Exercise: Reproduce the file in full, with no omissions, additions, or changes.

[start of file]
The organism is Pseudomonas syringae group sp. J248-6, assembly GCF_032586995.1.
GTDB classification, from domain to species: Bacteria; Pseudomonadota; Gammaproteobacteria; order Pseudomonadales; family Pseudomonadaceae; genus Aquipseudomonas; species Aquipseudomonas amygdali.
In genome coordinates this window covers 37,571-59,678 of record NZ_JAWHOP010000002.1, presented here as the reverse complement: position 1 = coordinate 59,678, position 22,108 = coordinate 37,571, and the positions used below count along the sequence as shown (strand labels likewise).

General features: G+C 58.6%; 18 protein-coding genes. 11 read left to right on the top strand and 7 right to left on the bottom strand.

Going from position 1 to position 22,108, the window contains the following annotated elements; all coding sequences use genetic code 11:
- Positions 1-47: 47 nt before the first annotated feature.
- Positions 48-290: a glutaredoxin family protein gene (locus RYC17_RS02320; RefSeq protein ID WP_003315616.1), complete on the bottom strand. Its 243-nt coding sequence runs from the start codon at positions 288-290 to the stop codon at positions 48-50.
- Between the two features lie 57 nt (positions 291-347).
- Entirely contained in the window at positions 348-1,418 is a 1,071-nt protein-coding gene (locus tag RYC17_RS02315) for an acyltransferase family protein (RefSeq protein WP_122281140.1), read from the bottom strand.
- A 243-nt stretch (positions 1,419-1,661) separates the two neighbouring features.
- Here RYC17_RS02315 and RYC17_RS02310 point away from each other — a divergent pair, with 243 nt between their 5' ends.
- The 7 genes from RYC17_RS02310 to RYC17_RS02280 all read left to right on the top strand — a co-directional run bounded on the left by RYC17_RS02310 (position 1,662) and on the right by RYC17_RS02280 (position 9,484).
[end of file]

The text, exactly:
The organism is Pseudomonas syringae group sp. J248-6, assembly GCF_032586995.1.
GTDB classification, from domain to species: Bacteria; Pseudomonadota; Gammaproteobacteria; order Pseudomonadales; family Pseudomonadaceae; genus Aquipseudomonas; species Aquipseudomonas amygdali.
In genome coordinates this window covers 37,571-59,678 of record NZ_JAWHOP010000002.1, presented here as the reverse complement: position 1 = coordinate 59,678, position 22,108 = coordinate 37,571, and the positions used below count along the sequence as shown (strand labels likewise).

General features: G+C 58.6%; 18 protein-coding genes. 11 read left to right on the top strand and 7 right to left on the bottom strand.

Going from position 1 to position 22,108, the window contains the following annotated elements; all coding sequences use genetic code 11:
- Positions 1-47: 47 nt before the first annotated feature.
- Positions 48-290: a glutaredoxin family protein gene (locus RYC17_RS02320; RefSeq protein ID WP_003315616.1), complete on the bottom strand. Its 243-nt coding sequence runs from the start codon at positions 288-290 to the stop codon at positions 48-50.
- Between the two features lie 57 nt (positions 291-347).
- Entirely contained in the window at positions 348-1,418 is a 1,071-nt protein-coding gene (locus tag RYC17_RS02315) for an acyltransferase family protein (RefSeq protein WP_122281140.1), read from the bottom strand.
- A 243-nt stretch (positions 1,419-1,661) separates the two neighbouring features.
- Here RYC17_RS02315 and RYC17_RS02310 point away from each other — a divergent pair, with 243 nt between their 5' ends.
- The 7 genes from RYC17_RS02310 to RYC17_RS02280 all read left to right on the top strand — a co-directional run bounded on the left by RYC17_RS02310 (position 1,662) and on the right by RYC17_RS02280 (position 9,484).